There will be time for perspective. The bitter winter will pass, the spring will come, and the memories of this franchise's revival will warm the souls of even the most hardened. But first, there will be mourning.

There will be tears for what might have been, agony for just how close they came to greatness, misery for how it all fell apart at the end. The Mets couldn't get out of their own way.

This is what allowed the Royals to ascend to the championship for the first time since 1985, winning Game 5 of the World Series, 7-2, in a 12-inning game that ended at 12:34 Monday morning and ending what had been a splendid summer for the Mets.

Their relentlessness never in doubt, the Royals exploded for five runs in the 12th to break open a tense game. Christian Colon, in his first postseason appearance, ripped a single to knock in the go-ahead run. Half of the Royals spilled onto the field in front of their dugout, their joy unrestrained.

One year earlier, they had been denied on this stage. Now the Royals stood alone.

David Wright arrived at the brink of a championship after nine long years filled with pain and losing. Terry Collins got here after 45 years in professional baseball. The Mets signaled their return after a financial scandal brought the franchise to its knees.

Now they must wait through the winter to chase their first title since 1986. Electric only a few hours earlier, Citi Field emptied out, the fans forced to stomach an unfulfilling end.

Wilmer Flores struck out against Wade Davis and the Royals swarmed the field -- champions at last.

The Royals entered the ninth inning trailing 2-0 but rallied to tie it. For the third time in the World Series, the Mets inched within a handful of outs of a victory. For the third time, they let the lead slip away, their hopes vanishing in a hail of heartache.

For eight innings, Matt Harvey hoisted the Mets on his shoulders, outdueling Edinson Volquez. As the Mets batted in the eighth, their lead at 2-0, the 44,859 in attendance aimed their chants at the Mets' dugout.

"We want Har-vey!" they roared. "We want Har-vey!"

Collins obliged. Harvey sprinted back to the mound, the entire season left in his hands.

When he walked Lorenzo Cain to start the inning, Collins didn't move, allowing his ace to continue. But for all of Harvey's heroics, this was a mistake.

Eric Hosmer ripped a run-scoring double to leftfield that silenced Citi Field and cut the Mets' lead in half. Harvey left to a rousing ovation with the tying run at second base as Jeurys Familia jogged in from the bullpen.

Mike Moustakas' grounder moved Hosmer to third base, setting the stage for heartbreak.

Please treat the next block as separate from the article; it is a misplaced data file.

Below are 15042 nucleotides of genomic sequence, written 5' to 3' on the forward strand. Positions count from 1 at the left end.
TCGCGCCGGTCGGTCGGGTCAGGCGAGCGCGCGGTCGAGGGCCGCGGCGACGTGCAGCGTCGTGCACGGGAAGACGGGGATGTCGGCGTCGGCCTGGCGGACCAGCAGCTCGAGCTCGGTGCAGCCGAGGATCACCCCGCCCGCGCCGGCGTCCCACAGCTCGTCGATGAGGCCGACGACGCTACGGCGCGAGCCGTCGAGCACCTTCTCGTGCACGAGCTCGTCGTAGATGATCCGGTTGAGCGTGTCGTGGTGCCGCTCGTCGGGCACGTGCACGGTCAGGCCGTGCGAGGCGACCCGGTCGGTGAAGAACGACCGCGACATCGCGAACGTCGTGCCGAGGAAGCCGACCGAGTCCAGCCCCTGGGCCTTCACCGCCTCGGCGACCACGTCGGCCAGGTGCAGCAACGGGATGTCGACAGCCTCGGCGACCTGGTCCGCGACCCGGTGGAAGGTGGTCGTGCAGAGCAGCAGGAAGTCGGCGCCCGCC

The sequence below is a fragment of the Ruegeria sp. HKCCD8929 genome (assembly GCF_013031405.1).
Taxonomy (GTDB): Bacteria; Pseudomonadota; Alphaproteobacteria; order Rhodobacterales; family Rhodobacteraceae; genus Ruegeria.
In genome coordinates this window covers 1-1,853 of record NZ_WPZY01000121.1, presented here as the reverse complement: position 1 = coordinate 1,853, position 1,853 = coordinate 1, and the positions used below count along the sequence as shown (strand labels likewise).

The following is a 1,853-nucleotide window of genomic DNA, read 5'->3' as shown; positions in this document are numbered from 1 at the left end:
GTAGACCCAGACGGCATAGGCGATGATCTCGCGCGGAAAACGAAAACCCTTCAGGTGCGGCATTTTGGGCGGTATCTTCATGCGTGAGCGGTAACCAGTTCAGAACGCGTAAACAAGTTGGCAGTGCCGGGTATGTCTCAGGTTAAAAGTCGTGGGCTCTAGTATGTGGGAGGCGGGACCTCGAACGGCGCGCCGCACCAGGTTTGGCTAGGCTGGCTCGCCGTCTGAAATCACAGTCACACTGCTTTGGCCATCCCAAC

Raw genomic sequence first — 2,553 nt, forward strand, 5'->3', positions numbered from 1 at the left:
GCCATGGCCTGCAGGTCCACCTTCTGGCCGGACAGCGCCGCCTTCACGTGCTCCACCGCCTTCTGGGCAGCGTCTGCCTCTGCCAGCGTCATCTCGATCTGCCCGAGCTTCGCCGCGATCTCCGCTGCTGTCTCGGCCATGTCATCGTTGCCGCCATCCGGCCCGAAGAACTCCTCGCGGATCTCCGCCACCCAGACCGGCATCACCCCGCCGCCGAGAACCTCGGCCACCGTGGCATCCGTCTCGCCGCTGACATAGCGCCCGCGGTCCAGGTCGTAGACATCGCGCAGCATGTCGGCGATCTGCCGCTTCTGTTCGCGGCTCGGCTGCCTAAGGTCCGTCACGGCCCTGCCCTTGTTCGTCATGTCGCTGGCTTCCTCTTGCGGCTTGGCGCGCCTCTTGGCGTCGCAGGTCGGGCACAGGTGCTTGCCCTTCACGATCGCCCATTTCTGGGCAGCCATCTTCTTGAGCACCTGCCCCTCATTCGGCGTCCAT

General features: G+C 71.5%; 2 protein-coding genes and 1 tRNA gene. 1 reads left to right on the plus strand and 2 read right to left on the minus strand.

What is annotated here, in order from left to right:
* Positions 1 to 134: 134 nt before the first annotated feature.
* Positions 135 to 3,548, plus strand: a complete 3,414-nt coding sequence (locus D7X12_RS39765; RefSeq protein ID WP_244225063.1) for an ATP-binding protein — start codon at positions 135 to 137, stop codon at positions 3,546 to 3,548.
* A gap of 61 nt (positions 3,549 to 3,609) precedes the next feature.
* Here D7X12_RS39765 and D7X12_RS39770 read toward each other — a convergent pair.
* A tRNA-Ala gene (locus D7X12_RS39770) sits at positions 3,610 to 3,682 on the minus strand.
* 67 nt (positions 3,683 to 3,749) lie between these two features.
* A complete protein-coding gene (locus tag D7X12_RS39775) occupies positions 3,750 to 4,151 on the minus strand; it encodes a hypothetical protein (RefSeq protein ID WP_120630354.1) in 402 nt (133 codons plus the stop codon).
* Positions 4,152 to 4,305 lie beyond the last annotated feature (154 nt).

Salvador Perez hit a grounder to third base, where it was fielded by David Wright, who turned to freeze Hosmer at third. But when Wright threw, Hosmer broke for the plate, a move that was both risky and reckless.

A good throw would have cut down Hosmer at the plate. A good throw would have sent the World Series back to Kansas City. A good throw allows the Mets to escape their latest calamity.

But Duda's throw sailed well wide of catcher Travis d'Arnaud. Their relentless on full display, the Royals had tied it.

A stunned Citi Field sat in silence. Harvey was charged for two runs in eight-plus innings. Familia was charged with his third blown save of the World Series. And once again, the Mets burned for their shaky defense, a fact that haunted them in their pursuit of a championship.

In Game 1, Harvey looked to be only a shell of himself. He allowed three runs in six innings, but more than that, it was the way the start unfolded that stoked questions about what he had left.

After the game, he admitted that he shied away from his fastball because it lacked life. He didn't trust his command, making matters worse.

Harvey recorded only seven swings-and-misses and two strikeouts -- abnormally low totals for a pitcher accustomed to dominance. But inactivity, not fatigue, was the cause, pitching coach Dan Warthen insisted.

The Mets' sweep of the Cubs in the NLCS meant Harvey's first start in Game 1 would come after a 10-day layoff. The rust corroded his mechanics. He came back feeling "too strong,'' a common complaint among pitchers accustomed to rhythm.

The remedy was simple, Warthen insisted. Pitching on regular rest in Game 5 would cure Harvey's ills. He was right. His signature slider returned, springloaded with movement. His fastball touched 98 mph, and he guided it with the deft touch of an All-Star.

By the fifth, he had more strikeouts (eight) than he had swings-and-misses (seven) in all of Game 1. But Edinson Royals righty Edinson Volquez allowed just one run in six innings, before turning it over to the Royals' lockdown bullpen. His only transgression came against the first batter he faced, Curtis Granderson. When Volquez floated an 0-and-2 changeup over the plate, Granderson pounced. The ball sailed over the 380 mark in right-center, leaving Citi Field shaking and giving the Mets a 1-0 lead.

Volquez didn't encounter resistance again until the sixth, when the Mets loaded the bases with none out but came away with only one run on Lucas Duda's one-out sacrifice fly.

The inning took a painful turn when Cespedes fouled a pitch off his left knee, ultimately forcing him to limp off the field and out of the game after he completed the at-bat by popping up for the first out.

Earlier, Collins revealed that Cespedes has been batting a hand injury for the last two months. Then he suffered a shoulder injury in the NLCS. Now Cespedes lay on his side, motionless, until the team's trainers rushed to his side.

Cespedes had to be helped to his feet but he resumed his at-bat before limping to the dugout. Juan Lagares replaced him in centerfield, forcing Cespedes to watch as the Mets attempted to save their season without him.